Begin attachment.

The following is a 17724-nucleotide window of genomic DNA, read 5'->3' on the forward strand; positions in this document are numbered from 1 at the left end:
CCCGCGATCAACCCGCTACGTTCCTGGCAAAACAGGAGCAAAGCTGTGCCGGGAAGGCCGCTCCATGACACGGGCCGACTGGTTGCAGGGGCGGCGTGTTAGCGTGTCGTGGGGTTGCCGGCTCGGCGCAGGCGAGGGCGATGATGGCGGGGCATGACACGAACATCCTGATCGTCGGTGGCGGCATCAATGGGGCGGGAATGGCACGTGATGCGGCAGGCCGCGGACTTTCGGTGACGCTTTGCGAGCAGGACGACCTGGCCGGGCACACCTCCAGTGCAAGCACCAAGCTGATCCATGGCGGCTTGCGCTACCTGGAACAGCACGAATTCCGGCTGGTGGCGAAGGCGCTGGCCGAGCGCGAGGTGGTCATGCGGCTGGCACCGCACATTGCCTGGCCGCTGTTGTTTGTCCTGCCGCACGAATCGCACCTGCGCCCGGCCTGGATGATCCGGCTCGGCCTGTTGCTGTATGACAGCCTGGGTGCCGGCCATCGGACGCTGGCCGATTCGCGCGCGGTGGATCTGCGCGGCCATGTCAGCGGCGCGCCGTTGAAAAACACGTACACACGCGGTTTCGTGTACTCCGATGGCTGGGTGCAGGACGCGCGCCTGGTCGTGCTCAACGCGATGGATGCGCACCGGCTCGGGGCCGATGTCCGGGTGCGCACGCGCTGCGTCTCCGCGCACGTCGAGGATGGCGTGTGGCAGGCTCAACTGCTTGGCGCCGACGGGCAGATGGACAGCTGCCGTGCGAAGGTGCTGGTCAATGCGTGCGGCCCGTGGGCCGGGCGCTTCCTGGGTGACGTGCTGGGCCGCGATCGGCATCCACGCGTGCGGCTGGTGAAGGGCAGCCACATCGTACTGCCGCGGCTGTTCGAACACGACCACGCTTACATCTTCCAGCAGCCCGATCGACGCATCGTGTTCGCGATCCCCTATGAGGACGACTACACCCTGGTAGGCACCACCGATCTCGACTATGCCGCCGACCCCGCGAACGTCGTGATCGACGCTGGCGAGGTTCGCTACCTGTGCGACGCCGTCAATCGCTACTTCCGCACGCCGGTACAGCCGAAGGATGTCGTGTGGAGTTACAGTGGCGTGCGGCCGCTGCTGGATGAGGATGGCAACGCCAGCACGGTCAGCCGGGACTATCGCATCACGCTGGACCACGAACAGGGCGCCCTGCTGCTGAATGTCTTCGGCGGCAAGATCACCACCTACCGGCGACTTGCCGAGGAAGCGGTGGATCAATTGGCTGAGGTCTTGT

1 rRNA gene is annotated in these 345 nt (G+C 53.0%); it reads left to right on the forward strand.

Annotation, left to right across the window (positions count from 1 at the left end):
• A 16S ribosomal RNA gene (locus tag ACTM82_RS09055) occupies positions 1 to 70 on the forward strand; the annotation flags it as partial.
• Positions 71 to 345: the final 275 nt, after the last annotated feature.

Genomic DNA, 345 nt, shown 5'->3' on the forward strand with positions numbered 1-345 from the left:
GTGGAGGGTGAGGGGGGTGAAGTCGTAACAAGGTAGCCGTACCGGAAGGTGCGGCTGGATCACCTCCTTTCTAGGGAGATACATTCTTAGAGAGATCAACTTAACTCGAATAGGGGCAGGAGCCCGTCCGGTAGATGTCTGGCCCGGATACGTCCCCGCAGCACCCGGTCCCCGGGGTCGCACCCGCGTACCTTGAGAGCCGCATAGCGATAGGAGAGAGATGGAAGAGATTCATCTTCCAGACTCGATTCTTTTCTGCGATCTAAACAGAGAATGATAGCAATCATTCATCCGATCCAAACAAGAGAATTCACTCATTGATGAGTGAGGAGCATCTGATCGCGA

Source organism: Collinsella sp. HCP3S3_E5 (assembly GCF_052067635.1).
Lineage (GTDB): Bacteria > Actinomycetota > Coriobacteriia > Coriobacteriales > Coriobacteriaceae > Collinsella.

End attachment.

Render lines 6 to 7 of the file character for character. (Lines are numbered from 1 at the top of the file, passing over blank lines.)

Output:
• Positions 71 to 345: the final 275 nt, after the last annotated feature.

Genomic DNA, 345 nt, shown 5'->3' on the forward strand with positions numbered 1-345 from the left: